HONG KONG—Authorities in Beijing are still holding writer Liu Xiaobo, one of the signatories to a document published online earlier this week that called for substantial reforms to China's one-party system.
Mo Shaoping, a lawyer hired by Liu's wife Liu Xia and himself a signatory to Charter 08, said he feared police were preparing to pursue a criminal case against the writer, probably for subversion.
"The longest the police are allowed to detain someone under criminal detention is 37 days," Mo said. "If the case isn't approved by the state prosecutor, then they have to release him after 37 days. If the state prosecutor approves his arrest, then they can continue to hold Liu Xiaobo."
Mo said he feared Liu would be charged not with his involvement in Charter 08, but with "subversion of state power," which can result in lengthy prison terms.
"Speaking as a lawyer, I think that there is no basis to charge him with this," Mo said. "There was nothing unconstitutional in the proposals set out in Charter 08. He hasn't even done anything to go against the notion of a 'harmonious society' set out by China's leaders."
"If they really intend to pursue a criminal prosecution against Liu Xiaobo, I think that they will go back over every article he has written in the last few years with a fine-tooth comb, and use that as a basis with which to press criminal charges," Mo said.
Call for democratic reform
Charter 08, signed by more than 300 prominent scholars, writers, and rights activists around the country, called for concerned Chinese citizens to rally to bring about change, citing an increasing loss of control by the ruling Communist Party and heightened hostility between the authorities and ordinary people.
"Among the great nations of the world, China, alone, still clings to an authoritarian political way of life," said the Charter, published online earlier this week and translated into English by California-Riverside East Asian Studies Professor Perry Link.
"As a result, it has caused an unbroken chain of human rights disasters and social crises, held back the development of the Chinese people, and hindered the progress of human civilization."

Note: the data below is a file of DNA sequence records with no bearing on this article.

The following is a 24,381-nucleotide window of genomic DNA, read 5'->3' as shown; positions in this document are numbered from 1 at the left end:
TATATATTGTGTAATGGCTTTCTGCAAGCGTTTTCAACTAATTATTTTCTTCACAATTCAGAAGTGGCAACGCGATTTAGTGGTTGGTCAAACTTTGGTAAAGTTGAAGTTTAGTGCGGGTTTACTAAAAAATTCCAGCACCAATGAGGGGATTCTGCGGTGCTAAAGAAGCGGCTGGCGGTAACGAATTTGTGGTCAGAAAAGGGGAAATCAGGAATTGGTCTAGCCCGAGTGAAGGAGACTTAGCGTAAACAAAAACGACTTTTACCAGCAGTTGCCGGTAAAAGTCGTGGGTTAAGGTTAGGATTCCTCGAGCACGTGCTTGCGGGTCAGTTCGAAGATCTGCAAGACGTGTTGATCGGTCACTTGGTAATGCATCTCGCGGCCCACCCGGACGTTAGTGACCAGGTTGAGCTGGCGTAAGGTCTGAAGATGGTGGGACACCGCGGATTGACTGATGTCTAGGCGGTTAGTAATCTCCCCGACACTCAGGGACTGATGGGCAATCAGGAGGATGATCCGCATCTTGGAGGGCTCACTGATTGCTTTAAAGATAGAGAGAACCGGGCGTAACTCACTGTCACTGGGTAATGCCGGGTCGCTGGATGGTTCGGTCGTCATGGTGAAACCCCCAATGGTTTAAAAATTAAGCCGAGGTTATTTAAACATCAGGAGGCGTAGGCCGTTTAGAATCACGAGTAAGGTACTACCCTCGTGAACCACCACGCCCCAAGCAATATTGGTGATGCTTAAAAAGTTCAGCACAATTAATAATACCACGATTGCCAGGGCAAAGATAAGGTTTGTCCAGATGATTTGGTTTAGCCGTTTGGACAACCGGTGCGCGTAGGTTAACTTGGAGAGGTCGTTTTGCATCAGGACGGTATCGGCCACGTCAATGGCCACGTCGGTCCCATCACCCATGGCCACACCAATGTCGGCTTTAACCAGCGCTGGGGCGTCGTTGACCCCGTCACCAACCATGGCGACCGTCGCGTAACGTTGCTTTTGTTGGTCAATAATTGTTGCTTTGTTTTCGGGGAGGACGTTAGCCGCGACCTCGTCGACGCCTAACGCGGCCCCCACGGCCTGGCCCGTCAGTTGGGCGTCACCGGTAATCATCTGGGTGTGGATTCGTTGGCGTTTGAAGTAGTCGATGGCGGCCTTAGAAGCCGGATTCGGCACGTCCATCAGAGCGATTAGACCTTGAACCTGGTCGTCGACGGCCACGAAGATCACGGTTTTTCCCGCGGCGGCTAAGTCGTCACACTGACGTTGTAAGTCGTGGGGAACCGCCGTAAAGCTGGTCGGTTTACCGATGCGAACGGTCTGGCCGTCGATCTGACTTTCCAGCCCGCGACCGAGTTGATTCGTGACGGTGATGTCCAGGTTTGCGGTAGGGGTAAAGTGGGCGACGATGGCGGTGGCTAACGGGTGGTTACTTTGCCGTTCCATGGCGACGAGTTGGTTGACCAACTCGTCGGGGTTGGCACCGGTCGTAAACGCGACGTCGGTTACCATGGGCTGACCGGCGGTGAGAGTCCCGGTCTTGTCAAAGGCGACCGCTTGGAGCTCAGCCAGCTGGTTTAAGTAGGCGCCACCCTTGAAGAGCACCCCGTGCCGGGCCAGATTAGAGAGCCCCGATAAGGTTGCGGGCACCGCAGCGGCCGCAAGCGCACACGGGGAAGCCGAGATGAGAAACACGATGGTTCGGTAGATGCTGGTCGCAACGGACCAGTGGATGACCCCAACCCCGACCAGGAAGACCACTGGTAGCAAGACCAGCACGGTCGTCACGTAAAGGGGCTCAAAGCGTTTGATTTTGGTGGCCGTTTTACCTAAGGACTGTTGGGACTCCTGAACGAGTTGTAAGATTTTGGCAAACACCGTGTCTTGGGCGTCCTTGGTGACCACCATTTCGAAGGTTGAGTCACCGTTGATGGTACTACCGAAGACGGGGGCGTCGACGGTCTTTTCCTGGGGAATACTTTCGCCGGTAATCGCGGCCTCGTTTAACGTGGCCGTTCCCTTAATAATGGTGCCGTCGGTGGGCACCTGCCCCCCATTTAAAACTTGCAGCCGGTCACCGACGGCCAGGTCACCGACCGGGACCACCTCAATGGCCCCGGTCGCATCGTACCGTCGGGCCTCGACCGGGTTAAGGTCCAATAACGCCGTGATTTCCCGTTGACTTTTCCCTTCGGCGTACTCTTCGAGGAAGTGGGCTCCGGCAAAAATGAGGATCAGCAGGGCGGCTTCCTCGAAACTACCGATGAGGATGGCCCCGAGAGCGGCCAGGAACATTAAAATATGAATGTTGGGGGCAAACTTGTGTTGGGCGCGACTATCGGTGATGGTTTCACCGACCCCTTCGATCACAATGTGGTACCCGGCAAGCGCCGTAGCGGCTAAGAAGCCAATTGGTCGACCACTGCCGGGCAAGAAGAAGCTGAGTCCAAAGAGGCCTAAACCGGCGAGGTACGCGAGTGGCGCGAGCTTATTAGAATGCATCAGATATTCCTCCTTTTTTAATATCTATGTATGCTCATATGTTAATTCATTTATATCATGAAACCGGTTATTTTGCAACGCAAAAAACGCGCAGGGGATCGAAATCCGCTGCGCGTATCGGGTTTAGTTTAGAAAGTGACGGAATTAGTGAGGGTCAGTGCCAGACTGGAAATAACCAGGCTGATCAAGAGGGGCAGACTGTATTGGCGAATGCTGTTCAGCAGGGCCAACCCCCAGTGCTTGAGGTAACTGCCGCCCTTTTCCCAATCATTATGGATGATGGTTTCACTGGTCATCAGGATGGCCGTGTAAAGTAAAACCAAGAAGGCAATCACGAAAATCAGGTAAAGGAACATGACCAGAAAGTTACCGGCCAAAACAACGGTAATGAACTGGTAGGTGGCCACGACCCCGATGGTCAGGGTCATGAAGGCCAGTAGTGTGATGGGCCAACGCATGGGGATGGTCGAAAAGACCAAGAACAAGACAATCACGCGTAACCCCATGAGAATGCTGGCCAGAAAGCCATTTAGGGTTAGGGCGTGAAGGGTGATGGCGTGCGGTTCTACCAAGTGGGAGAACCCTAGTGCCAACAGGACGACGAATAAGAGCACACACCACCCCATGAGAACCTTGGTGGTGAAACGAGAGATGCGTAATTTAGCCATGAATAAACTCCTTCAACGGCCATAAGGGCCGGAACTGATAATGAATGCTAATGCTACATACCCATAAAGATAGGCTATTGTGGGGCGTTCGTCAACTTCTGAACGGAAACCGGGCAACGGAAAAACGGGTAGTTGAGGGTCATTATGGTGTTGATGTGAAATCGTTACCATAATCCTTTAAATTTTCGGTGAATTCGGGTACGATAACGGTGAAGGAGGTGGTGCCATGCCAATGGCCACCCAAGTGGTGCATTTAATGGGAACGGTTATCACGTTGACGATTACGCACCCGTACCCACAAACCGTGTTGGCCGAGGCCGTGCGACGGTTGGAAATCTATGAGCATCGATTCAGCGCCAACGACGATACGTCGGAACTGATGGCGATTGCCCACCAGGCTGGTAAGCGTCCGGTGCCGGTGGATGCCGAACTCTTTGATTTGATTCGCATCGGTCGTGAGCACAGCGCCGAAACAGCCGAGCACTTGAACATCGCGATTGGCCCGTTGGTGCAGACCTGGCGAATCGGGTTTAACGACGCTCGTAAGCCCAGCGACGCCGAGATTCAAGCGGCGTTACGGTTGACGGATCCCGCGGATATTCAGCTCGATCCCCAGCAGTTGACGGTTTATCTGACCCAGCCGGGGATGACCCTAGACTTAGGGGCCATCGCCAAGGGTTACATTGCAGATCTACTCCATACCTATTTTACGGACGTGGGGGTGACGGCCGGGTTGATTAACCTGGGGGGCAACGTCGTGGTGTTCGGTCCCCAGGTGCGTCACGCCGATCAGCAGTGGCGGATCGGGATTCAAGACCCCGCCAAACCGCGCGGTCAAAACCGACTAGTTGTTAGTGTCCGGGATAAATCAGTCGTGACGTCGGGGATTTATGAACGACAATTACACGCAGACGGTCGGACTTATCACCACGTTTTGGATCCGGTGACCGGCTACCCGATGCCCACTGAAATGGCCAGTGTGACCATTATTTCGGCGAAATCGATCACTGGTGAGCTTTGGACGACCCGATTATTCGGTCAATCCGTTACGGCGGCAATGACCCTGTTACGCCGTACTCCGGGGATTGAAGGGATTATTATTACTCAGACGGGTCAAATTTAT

It calls for a genuine use of the Constitution and institutions that uphold the rule of law, democratic reforms, and human rights, warning of disaster amid growing social tensions if change is not implemented soon.
Several of the document's signatories were detained, their homes searched, or they were questioned and placed under surveillance even before it had been published online.
Among them were constitutional scholar Zhang Zuhua and Liu Xiaobo. Deputy chairman of the writers' group Independent Chinese PEN Jiang Qisheng was interrogated by police for two hours after he signed Charter 08.
He said Hangzhou-based scholar Wen Kejian had also been questioned. The Beijing home of writer Yu Jie, who is currently in the United States, was also surrounded by police, around the time that the Charter was published.
'Challenge' to Constitution
Former top Communist Party aide Bao Tong, who signed the Charter calling himself "A Citizen," challenged the Chinese government to find anything illegal in it.
"Would the powers-that-be please tell 1.3 billion people why freedom is a crime, why human rights, why equality, or republicanism, and what is criminal about democracy and the rule of law under the Constitution?" Bao wrote in an essay penned from his Beijing home, where he has been under house arrest since coming out of prison in the wake of the 1989 pro-democracy movement.
Bao said of the detentions, interrogations and searches that followed the signing of the Charter:
"One might say that these actions are a challenge to Chinese citizens, but it would be better to say that they are a challenge to the Republic and to its Constitution."
Liu Xiaobo's wife, Liu Xia, meanwhile said she had still received no formal news about her husband's fate.
"They are supposed to issue me with a formal notification of his detention, and of the charges against him, and of his whereabouts, within 24 hours of taking him away," she said.
"The thing that most concerns me right now is that I don't know his location, so I don't know where to take clean clothes to him."
Original reporting in Mandarin by Wen Jian and in Cantonese by Grace Kei Lai-see. Mandarin service director: Jennifer Chou. Cantonese service director: Shiny Li. Translated and written for the Web in English by Luisetta Mudie. Edited by Sarah Jackson-Han.